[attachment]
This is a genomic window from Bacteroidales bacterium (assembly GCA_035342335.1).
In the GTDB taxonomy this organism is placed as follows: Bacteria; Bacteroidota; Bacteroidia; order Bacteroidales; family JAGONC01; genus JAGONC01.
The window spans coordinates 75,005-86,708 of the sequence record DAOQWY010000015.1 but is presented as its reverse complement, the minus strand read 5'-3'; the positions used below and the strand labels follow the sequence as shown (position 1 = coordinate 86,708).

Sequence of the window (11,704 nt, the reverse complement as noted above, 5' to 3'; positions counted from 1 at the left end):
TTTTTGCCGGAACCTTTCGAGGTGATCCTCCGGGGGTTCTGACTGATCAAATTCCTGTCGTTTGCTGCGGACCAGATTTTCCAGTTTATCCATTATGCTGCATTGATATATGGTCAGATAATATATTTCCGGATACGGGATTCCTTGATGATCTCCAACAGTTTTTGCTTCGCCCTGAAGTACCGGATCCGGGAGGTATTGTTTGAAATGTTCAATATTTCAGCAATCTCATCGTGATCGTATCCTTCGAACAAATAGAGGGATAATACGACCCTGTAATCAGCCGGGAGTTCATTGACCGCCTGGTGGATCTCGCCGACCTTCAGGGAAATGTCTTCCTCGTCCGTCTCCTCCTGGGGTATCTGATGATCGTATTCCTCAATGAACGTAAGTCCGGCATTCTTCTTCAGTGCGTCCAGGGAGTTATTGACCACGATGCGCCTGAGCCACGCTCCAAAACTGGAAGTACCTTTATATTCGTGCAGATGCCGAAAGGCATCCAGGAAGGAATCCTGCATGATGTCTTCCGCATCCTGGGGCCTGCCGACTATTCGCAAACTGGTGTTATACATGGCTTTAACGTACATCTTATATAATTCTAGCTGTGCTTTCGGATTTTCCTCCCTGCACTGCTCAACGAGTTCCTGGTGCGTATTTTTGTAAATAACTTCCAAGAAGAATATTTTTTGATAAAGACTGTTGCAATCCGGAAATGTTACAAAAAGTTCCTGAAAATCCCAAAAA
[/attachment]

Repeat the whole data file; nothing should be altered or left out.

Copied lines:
This is a genomic window from Bacteroidales bacterium (assembly GCA_035342335.1).
In the GTDB taxonomy this organism is placed as follows: Bacteria; Bacteroidota; Bacteroidia; order Bacteroidales; family JAGONC01; genus JAGONC01.
The window spans coordinates 75,005-86,708 of the sequence record DAOQWY010000015.1 but is presented as its reverse complement, the minus strand read 5'-3'; the positions used below and the strand labels follow the sequence as shown (position 1 = coordinate 86,708).

Sequence of the window (11,704 nt, the reverse complement as noted above, 5' to 3'; positions counted from 1 at the left end):
TTTTTGCCGGAACCTTTCGAGGTGATCCTCCGGGGGTTCTGACTGATCAAATTCCTGTCGTTTGCTGCGGACCAGATTTTCCAGTTTATCCATTATGCTGCATTGATATATGGTCAGATAATATATTTCCGGATACGGGATTCCTTGATGATCTCCAACAGTTTTTGCTTCGCCCTGAAGTACCGGATCCGGGAGGTATTGTTTGAAATGTTCAATATTTCAGCAATCTCATCGTGATCGTATCCTTCGAACAAATAGAGGGATAATACGACCCTGTAATCAGCCGGGAGTTCATTGACCGCCTGGTGGATCTCGCCGACCTTCAGGGAAATGTCTTCCTCGTCCGTCTCCTCCTGGGGTATCTGATGATCGTATTCCTCAATGAACGTAAGTCCGGCATTCTTCTTCAGTGCGTCCAGGGAGTTATTGACCACGATGCGCCTGAGCCACGCTCCAAAACTGGAAGTACCTTTATATTCGTGCAGATGCCGAAAGGCATCCAGGAAGGAATCCTGCATGATGTCTTCCGCATCCTGGGGCCTGCCGACTATTCGCAAACTGGTGTTATACATGGCTTTAACGTACATCTTATATAATTCTAGCTGTGCTTTCGGATTTTCCTCCCTGCACTGCTCAACGAGTTCCTGGTGCGTATTTTTGTAAATAACTTCCAAGAAGAATATTTTTTGATAAAGACTGTTGCAATCCGGAAATGTTACAAAAAGTTCCTGAAAATCCCAAAAA